FREDERIC REMINGTON IN KANSAS
The following article, culled from the FRAHS
archives in the Frederic Remington High School Library, was written
by Frederic Remington High School student, Phil Epp, in December 4, 1969.
The accompanying Frederic Remington paintings, sketches , etc. used by
Frederic Remington Art Museum
, Ogdensburg , NY.
Remington’s Early Years
Remington’s Life in Kansas
The Art Work Done By Remington
Remington’s life and Art After Kansas
One of the most significant names in western art
would have to be Frederic Remington. Remington contributed a
large number of sketches, oils, and sculptures depicting the old
American West as he saw it and lived it- during its vanishing;
days as a wild empire, From his birthplace in New York to Yale
University to the Kansas prairie and then all over the world, he
illustrated and wrote about what he saw in a dramatic and many
times sensitive manner. One of his close friends, Theodore
Roosevelt, had this to say about Frederic Remington:
The soldier, the cowboy and the rancher, the
Indian, the horse and the cattle of the plains, will live in his
pictures and his bronzes, I verily believe, for all time.
Frederic Remington was born in 1861 in Canton,
New York, the son of a newspaper publisher. At the age of ten,
he began drawing pictures of objects around him. His favorite
subject was horses. At this time he was appointed official
mascot of Canton’s Fire Engine House No.1, where he sketched the
fire horses. Soon after this he became interested in depicting
frontier clashes between the cavalry and Indians. This became,
of course, one of his favorite subjects until his death.
At the age of seventeen, Remington began formal art training at
Yale University. More important to Remington, however, than his art training was his position as "rusher" on the Yale
football team and his intercollegiate heavyweight boxing. He
later illustrated some of Yale's football clashes in Harper’s
Weekly. One important acquaintance of Remington’s at Yale was
.Robert Camp. It was Camp who later encouraged Remington to come
In 1880 Remington's father died and left Frederic several
thousand dollars. He then, after a year and a half at Yale, quit
school and began traveling in the western states of Montana, the
Dakotas, Texas, and the Arizona territory. He conceived the idea
of depicting and recording the vanishing era of the old west
following this trip. At this point Remington began portraying
some of his excursions to the west through illustrations and
written articles in Harper's Weekly.
Following his school years at Yale, Remington corresponded with
his friend Robert Camp, Camp, who graduated in 1882 from Yale,
set up sheep ranching on the plains of Butler County, Kansas. He
strongly encouraged Remington to join him in this venture.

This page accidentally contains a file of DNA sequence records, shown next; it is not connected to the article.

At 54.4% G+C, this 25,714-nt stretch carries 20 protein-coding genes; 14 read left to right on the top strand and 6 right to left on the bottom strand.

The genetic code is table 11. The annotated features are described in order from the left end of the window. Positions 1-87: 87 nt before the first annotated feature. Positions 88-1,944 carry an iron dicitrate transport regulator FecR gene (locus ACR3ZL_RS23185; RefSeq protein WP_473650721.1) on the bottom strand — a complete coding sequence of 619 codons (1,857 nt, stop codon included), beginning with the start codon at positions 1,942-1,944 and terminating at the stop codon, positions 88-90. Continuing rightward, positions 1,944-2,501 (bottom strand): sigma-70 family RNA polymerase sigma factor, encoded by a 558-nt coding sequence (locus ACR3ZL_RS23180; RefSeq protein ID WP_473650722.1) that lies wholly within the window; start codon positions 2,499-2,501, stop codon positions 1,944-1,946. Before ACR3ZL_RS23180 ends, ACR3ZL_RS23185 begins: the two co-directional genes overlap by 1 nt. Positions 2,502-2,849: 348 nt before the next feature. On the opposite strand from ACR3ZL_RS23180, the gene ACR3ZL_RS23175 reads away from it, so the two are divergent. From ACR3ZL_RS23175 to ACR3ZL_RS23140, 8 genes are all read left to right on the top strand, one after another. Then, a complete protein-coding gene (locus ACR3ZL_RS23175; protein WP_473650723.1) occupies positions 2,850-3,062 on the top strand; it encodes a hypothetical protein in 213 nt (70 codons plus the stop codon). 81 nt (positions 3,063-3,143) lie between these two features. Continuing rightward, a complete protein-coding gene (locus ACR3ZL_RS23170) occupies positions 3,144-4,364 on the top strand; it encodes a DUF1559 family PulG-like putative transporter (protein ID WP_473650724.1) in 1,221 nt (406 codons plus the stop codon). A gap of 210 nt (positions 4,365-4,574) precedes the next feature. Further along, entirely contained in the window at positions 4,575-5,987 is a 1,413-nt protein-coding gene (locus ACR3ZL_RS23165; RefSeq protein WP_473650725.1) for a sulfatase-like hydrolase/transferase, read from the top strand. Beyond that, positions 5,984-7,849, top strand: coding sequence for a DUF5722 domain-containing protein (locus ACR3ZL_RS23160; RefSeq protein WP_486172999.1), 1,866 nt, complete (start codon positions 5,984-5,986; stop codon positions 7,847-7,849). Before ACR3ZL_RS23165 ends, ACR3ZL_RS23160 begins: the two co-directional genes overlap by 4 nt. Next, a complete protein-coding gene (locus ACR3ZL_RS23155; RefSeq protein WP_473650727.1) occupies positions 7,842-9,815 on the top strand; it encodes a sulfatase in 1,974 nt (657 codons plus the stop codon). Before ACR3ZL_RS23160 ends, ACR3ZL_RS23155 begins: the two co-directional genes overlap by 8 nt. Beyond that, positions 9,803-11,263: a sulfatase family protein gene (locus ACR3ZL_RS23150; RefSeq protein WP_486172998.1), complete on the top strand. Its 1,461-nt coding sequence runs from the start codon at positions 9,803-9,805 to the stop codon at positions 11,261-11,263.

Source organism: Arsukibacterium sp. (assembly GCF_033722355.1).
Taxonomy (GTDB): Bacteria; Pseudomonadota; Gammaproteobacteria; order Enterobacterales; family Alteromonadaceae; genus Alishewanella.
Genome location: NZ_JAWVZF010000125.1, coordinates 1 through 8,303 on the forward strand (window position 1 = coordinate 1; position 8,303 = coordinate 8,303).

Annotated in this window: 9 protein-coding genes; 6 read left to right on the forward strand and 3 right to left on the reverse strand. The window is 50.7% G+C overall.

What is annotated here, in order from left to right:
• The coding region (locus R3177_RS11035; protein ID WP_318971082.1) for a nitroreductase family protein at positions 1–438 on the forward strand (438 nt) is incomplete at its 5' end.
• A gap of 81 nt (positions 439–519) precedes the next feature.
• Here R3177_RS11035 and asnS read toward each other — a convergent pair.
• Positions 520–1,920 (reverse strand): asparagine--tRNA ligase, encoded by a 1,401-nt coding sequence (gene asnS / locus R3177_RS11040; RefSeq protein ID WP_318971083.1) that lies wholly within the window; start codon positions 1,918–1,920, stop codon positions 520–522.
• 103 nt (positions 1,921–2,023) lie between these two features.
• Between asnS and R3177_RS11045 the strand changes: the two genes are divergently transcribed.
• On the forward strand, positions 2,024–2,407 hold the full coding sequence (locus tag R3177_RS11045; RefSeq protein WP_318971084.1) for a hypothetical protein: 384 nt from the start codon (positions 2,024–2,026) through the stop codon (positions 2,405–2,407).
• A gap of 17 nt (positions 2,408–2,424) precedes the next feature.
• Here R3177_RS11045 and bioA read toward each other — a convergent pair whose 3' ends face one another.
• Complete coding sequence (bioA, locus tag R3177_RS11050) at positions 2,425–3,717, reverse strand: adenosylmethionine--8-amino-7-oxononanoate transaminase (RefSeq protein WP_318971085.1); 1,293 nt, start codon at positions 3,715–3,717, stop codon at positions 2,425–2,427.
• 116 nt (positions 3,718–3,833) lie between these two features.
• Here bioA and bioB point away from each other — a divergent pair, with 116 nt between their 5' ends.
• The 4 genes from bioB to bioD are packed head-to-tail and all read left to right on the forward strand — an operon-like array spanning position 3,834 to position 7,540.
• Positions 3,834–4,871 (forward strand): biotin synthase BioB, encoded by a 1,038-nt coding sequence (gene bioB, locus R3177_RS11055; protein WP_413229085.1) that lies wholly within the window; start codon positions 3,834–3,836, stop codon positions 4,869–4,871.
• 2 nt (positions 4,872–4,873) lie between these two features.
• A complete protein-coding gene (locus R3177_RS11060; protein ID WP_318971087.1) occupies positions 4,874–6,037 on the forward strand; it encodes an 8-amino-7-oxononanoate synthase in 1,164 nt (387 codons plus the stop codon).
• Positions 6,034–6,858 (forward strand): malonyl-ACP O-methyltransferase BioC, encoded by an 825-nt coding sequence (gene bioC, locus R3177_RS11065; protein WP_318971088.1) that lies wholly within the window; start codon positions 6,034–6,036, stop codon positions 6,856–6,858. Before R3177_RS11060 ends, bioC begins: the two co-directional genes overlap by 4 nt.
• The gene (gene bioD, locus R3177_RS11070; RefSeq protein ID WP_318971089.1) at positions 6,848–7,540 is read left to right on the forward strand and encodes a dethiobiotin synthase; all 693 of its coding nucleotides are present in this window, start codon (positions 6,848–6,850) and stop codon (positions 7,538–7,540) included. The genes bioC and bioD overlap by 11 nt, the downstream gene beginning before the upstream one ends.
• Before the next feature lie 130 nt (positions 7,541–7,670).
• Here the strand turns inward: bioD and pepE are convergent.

Remington probably would have preferred to set up cattle
ranching rather than sheep ranching, but due to insufficient
funds decided to join his friend in Kansas.
Camp made the necessary arrangements for a small ranch next to
his on which Remington would live. In 1883 Remington said
farewell to his friends and family in New York and set out for
the plain of Kansas. Butler County during this time was a
prosperous sheep raising, area and many single men other than
Remington decided to enter the carefree life of sheep ranching.
Some of these single men became close friends of Remington and
Camp during that Year in Kansas. Two of these were Charlie, an
Englishman, and Bill Kerr, who worked for Remington. One of the
first chores performed by Remington was that of purchasing a
horse. He purchased a half breed Texas and thoroughbred of a
light gold dust color.
She was promptly named
Terra-Cotta, although to the other boys on the ranch, who had
not had the advantage of a year and a half at Yale art school,
she was called Terry.
Apparently Remington's early months on the Kansas prairie were
quite happy and fulfilling: "The gallop across the prairie," he
wrote in describing an early morning ride to Bob Camp’s place,
"was glorious. The light haze hung over the plains, not yet
dissipated by tie rising sun. Terra-Cotta's stride was steel
springs under me as she swept along, brushing the dew from the
grass on the range."
His life on the prairie, even though quite fulfilling, was not
as exciting as his letters sent to New York. An example of this
would be a hasty letter which he wrote to a legal friend in
Canton, New York:
May 11, '83, Peabody
Papers came all right—are the cheese—man just shot down the
According to historical records such an event never took place.
It makes one question the authenticity of his dramatic portrayal
of the west. Remington's personality while in Kansas ranged from being
extremely boisterous and jovial to one of near depression:
Several acquaintances who knew him then recalled that he was
inclined to be melancholy, "moody beyond anything I had ever
seen in man" reported one of his friends. "In his moments of
despair he was not only morose but recluse. He hid from the